Much work has been done in operating systems in general and distributed file systems in particular on caching and replication [11, 33, 37, 42, 43]. Caching involves keeping local client copies of information that logically resides on remote servers. Despite the well-known cache consistency problems, caching has proven to be very useful in practice. Replication involves keeping copies of information that resides on one server at other servers. Replication can circumvent unavailability problems due to temporary network partitioning and can improve performance by lessening net delay. Consistency problems in replication are in essence the same as cache consistency problems. Most WWW browsers provide very simple caching functionality. WWW cache management could be improved in a number of ways by borrowing certain techniques from distributed file systems, such as client registration of change event notifications, more intelligent replacement policies that account for structural distance between node information instead of simply a last referenced replacement scheme, and recognition of data that was generated by state dependent server side computations (which need never be cached). WWW servers could also benefit from the introduction of a replication scheme. How can these best be provided? Again, operating systems provide us a good example. Many modern research operating systems are so-called "micro-kernel" systems . The core of the operating system is very small. Modules that handle file or memory management, for example, can simply be "plugged in". This suggests a radical open approach in which new caching and replication modules can be plugged into browsers and servers, providing a new kind of extensibility.
One area within operating systems that has seen a great deal of improvement in the last several decades is the user interface. Operating systems, like most computer programs, have user interfaces. Many operating systems have evolved beyond simple command-line oriented interfaces to sophisticated graphical user interfaces. Operating systems have benefitted from adding useful and common functionality into the operating system interface itself. Perhaps the most widespread example of such functionality is cut-and-paste. This interaction could be implemented by each separate program. However, providing this functionality in the operating system ensures that all applications share a common and consistent implementation and also relieves application programmers from much of the burden of implementing this feature. Cut-and-paste was deemed such a basic editing function that it has migrated into the operating system. Is hypermedia linking also this fundamental? Is the act of linking information so basic that we should expect it to be available to all users of all programs at all times? Certainly, this has been suggested by numerous researchers (see, e.g., ). Perhaps moving the WWW into the operating system itself is a logical and reasonable next step in operating system and WWW development. The integration of MS Internet Explorer into the MS Windows operating system interface as primary directory browser is a step in this direction, albeit only as frontend WWW integration. Experience suggests that a backend integration of WWW servers into the operating system may be fruitful as well.
One area in which operating system research has not progressed particularly far is use of structure awareness in the operating system. We spoke above of managing data (caching and replication) and presenting structure, but we can also think of using structure in the operating system. One example of structure awareness in an operating system involves the notion of semantic locality. Researchers are trying to use semantic locality measures to pre-fetch server files into client caches (e.g., ), especially in the context of network partitioning (i.e., downloading "important" files on to a portable before disconnecting it from the network and taking it on a trip). Nürnberg et al.  suggest using structure traversal measures to help calculate such semantic distances. Other possibilities for structure awareness include providing new kinds of access control that contain the notion of reference permissions. Consider allowing a set of users permissions to read data on the various sides of a link, but not permission to build of follow a particular link between them. This could be useful in the trailblazing example discussed above. All of these structure awareness examples call for operating system level extensions, moving the WWW further "down" into the computing environment.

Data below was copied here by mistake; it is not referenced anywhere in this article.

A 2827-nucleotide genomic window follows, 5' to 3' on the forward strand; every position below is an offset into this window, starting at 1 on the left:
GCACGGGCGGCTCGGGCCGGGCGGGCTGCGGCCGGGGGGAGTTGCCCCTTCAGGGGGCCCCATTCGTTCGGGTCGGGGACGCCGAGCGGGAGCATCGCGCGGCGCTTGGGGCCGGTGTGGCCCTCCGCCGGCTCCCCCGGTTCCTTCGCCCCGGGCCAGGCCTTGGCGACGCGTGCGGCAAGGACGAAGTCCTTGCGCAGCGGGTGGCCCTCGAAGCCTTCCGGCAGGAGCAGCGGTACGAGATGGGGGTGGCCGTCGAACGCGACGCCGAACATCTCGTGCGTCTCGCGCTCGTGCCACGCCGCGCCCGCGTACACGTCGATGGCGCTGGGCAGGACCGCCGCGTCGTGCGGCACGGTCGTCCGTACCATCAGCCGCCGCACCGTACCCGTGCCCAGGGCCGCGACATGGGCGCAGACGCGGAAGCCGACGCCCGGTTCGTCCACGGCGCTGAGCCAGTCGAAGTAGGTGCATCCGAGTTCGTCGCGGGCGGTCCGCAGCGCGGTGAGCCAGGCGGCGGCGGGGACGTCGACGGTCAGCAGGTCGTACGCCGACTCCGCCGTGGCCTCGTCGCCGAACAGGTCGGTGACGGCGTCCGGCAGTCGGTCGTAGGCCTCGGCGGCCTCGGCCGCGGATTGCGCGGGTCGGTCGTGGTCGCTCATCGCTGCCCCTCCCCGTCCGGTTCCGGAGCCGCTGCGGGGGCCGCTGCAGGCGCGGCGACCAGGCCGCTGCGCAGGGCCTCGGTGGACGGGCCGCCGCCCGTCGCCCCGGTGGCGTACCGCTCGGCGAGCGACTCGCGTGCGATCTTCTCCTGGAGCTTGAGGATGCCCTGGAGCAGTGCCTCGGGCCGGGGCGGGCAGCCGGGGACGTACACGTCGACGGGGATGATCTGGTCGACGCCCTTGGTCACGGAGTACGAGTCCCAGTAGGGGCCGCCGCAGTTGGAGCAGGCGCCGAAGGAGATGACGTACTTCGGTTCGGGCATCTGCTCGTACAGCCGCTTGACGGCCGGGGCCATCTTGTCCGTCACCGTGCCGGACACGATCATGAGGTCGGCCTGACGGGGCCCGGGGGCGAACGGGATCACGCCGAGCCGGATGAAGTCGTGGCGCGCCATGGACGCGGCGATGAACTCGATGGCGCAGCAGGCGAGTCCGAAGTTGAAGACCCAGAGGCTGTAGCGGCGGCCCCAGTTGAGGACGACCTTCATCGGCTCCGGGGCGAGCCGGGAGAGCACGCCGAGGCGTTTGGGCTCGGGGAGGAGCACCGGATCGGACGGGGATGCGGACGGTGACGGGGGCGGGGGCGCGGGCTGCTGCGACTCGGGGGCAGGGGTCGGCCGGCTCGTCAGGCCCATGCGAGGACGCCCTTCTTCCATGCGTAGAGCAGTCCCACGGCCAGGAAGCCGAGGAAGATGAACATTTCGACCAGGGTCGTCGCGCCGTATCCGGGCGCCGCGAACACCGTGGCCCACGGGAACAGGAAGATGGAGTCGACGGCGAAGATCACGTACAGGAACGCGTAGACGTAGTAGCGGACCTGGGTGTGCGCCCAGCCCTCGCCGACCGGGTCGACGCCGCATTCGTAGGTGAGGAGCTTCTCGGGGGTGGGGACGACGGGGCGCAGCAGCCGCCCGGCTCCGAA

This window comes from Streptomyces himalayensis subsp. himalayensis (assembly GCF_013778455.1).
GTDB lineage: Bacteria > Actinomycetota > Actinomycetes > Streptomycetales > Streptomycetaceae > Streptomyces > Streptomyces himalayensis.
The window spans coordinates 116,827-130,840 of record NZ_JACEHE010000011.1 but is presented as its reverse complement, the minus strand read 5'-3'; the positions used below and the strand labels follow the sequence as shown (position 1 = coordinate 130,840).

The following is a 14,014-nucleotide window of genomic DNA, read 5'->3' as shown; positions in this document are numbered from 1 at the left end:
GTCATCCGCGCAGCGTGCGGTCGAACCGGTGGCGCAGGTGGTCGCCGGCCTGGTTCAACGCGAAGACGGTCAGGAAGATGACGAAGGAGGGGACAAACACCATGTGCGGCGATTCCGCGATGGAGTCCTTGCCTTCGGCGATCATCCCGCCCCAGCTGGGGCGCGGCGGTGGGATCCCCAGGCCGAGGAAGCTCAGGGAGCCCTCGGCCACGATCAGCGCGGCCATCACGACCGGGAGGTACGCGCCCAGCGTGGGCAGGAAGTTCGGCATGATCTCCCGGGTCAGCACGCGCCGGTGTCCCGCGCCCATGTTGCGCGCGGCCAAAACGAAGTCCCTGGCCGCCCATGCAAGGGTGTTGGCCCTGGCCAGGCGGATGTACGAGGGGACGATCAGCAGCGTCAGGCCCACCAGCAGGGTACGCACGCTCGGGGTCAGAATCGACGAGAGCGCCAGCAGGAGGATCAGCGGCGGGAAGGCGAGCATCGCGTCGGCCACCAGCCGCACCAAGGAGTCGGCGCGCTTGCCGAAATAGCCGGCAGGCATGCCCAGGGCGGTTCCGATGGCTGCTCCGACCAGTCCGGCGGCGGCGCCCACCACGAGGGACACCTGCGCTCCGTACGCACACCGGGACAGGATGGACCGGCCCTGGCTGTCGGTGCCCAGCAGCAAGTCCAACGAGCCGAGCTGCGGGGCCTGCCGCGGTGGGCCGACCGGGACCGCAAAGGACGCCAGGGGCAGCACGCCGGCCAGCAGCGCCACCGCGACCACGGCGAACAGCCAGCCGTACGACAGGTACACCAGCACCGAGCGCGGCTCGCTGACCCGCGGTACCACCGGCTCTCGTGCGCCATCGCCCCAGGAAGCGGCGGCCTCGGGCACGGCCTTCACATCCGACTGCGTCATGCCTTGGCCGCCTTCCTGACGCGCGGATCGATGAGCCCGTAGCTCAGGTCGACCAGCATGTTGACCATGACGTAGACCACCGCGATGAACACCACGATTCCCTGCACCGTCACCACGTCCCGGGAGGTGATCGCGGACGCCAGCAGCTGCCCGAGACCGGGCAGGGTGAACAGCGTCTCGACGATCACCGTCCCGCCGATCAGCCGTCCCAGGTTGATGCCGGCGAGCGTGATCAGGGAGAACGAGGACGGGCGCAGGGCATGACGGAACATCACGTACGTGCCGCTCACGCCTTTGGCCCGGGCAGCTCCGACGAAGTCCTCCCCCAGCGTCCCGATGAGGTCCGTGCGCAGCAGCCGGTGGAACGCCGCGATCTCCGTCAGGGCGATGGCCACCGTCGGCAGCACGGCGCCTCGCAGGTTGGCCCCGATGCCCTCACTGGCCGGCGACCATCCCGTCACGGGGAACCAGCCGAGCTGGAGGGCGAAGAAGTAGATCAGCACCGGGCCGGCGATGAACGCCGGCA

We started this paper by considering the roadmap of WWW research. We provided the state of the WWW in 1991 as a starting point and then described some of the kinds of extensibility mechanisms that have come into widespread use since then. We did not describe any specific extensions, but only where and how extensibility can be effected.
In looking at the fields of hypermedia rhetorics and aesthetics, component-based open hypermedia systems, and operating systems, we pointed to a number of landmarks or lessons we can learn from these other fields. We did not discuss specific extensions per se. Instead, we looked at where and how further types of extensibility can and should be added to both the WWW and to its environment. Let us consider the extensibility mechanisms we discussed briefly again:
There will always be a place for interesting extensions to the WWW. However, we have demonstrated in this paper that adding the ability to create new extensions can be an even more rewarding undertaking. Of course, such undertakings require concerted research and standardization efforts (e.g., OHSWG  and W3C ). Our roadmap suggests, however, that they have large potential payoffs and are not as subject to the phenomena we discussed at the beginning of this paper: namely being "beaten to the punch" by other groups of researchers or commercial concerns. "Meta-extensibility" efforts require large numbers of researchers and research groups working together over multiple years. We believe, however, that such efforts constitute sound and principled research agenda for the WWW.